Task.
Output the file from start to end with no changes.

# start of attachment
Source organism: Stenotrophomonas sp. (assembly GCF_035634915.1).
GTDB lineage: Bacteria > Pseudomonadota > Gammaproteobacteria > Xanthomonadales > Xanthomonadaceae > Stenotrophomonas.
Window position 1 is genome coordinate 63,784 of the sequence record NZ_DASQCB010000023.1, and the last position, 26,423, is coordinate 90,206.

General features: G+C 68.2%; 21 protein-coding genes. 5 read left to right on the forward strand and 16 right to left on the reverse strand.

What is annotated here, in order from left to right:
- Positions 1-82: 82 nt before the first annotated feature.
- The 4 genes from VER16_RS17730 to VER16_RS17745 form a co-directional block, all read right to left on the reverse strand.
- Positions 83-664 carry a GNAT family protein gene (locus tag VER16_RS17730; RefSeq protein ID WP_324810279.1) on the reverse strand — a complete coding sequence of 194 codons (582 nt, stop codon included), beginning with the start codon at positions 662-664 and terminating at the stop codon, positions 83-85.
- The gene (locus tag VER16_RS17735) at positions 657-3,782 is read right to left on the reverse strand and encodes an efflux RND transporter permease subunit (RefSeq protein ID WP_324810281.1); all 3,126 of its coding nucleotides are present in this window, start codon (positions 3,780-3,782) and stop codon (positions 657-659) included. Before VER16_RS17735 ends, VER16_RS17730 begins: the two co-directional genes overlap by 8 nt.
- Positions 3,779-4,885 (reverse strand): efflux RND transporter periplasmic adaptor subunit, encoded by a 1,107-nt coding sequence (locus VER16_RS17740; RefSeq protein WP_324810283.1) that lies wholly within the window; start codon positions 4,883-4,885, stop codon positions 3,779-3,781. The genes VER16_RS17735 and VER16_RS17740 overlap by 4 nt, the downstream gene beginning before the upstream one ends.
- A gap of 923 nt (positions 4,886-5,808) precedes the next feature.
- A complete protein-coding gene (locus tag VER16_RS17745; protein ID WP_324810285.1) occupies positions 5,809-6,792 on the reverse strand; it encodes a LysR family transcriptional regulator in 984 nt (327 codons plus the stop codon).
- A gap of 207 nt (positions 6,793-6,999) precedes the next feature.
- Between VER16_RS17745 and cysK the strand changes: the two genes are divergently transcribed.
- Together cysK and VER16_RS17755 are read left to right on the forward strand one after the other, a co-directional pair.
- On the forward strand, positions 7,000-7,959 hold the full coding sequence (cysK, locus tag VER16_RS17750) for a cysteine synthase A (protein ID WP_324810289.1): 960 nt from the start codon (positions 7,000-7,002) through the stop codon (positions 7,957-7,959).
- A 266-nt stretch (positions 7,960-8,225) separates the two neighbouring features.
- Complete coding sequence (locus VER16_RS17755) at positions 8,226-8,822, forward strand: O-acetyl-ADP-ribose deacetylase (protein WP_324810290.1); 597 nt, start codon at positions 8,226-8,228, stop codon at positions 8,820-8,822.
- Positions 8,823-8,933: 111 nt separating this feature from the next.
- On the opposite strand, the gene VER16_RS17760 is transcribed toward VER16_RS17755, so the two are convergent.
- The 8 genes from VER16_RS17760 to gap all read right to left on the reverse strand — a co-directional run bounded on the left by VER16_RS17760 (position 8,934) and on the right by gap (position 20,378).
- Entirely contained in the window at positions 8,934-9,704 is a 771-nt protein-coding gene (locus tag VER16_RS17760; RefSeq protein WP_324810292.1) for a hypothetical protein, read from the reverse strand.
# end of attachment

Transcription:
Source organism: Stenotrophomonas sp. (assembly GCF_035634915.1).
GTDB lineage: Bacteria > Pseudomonadota > Gammaproteobacteria > Xanthomonadales > Xanthomonadaceae > Stenotrophomonas.
Window position 1 is genome coordinate 63,784 of the sequence record NZ_DASQCB010000023.1, and the last position, 26,423, is coordinate 90,206.

General features: G+C 68.2%; 21 protein-coding genes. 5 read left to right on the forward strand and 16 right to left on the reverse strand.

What is annotated here, in order from left to right:
- Positions 1-82: 82 nt before the first annotated feature.
- The 4 genes from VER16_RS17730 to VER16_RS17745 form a co-directional block, all read right to left on the reverse strand.
- Positions 83-664 carry a GNAT family protein gene (locus tag VER16_RS17730; RefSeq protein ID WP_324810279.1) on the reverse strand — a complete coding sequence of 194 codons (582 nt, stop codon included), beginning with the start codon at positions 662-664 and terminating at the stop codon, positions 83-85.
- The gene (locus tag VER16_RS17735) at positions 657-3,782 is read right to left on the reverse strand and encodes an efflux RND transporter permease subunit (RefSeq protein ID WP_324810281.1); all 3,126 of its coding nucleotides are present in this window, start codon (positions 3,780-3,782) and stop codon (positions 657-659) included. Before VER16_RS17735 ends, VER16_RS17730 begins: the two co-directional genes overlap by 8 nt.
- Positions 3,779-4,885 (reverse strand): efflux RND transporter periplasmic adaptor subunit, encoded by a 1,107-nt coding sequence (locus VER16_RS17740; RefSeq protein WP_324810283.1) that lies wholly within the window; start codon positions 4,883-4,885, stop codon positions 3,779-3,781. The genes VER16_RS17735 and VER16_RS17740 overlap by 4 nt, the downstream gene beginning before the upstream one ends.
- A gap of 923 nt (positions 4,886-5,808) precedes the next feature.
- A complete protein-coding gene (locus tag VER16_RS17745; protein ID WP_324810285.1) occupies positions 5,809-6,792 on the reverse strand; it encodes a LysR family transcriptional regulator in 984 nt (327 codons plus the stop codon).
- A gap of 207 nt (positions 6,793-6,999) precedes the next feature.
- Between VER16_RS17745 and cysK the strand changes: the two genes are divergently transcribed.
- Together cysK and VER16_RS17755 are read left to right on the forward strand one after the other, a co-directional pair.
- On the forward strand, positions 7,000-7,959 hold the full coding sequence (cysK, locus tag VER16_RS17750) for a cysteine synthase A (protein ID WP_324810289.1): 960 nt from the start codon (positions 7,000-7,002) through the stop codon (positions 7,957-7,959).
- A 266-nt stretch (positions 7,960-8,225) separates the two neighbouring features.
- Complete coding sequence (locus VER16_RS17755) at positions 8,226-8,822, forward strand: O-acetyl-ADP-ribose deacetylase (protein WP_324810290.1); 597 nt, start codon at positions 8,226-8,228, stop codon at positions 8,820-8,822.
- Positions 8,823-8,933: 111 nt separating this feature from the next.
- On the opposite strand, the gene VER16_RS17760 is transcribed toward VER16_RS17755, so the two are convergent.
- The 8 genes from VER16_RS17760 to gap all read right to left on the reverse strand — a co-directional run bounded on the left by VER16_RS17760 (position 8,934) and on the right by gap (position 20,378).
- Entirely contained in the window at positions 8,934-9,704 is a 771-nt protein-coding gene (locus tag VER16_RS17760; RefSeq protein WP_324810292.1) for a hypothetical protein, read from the reverse strand.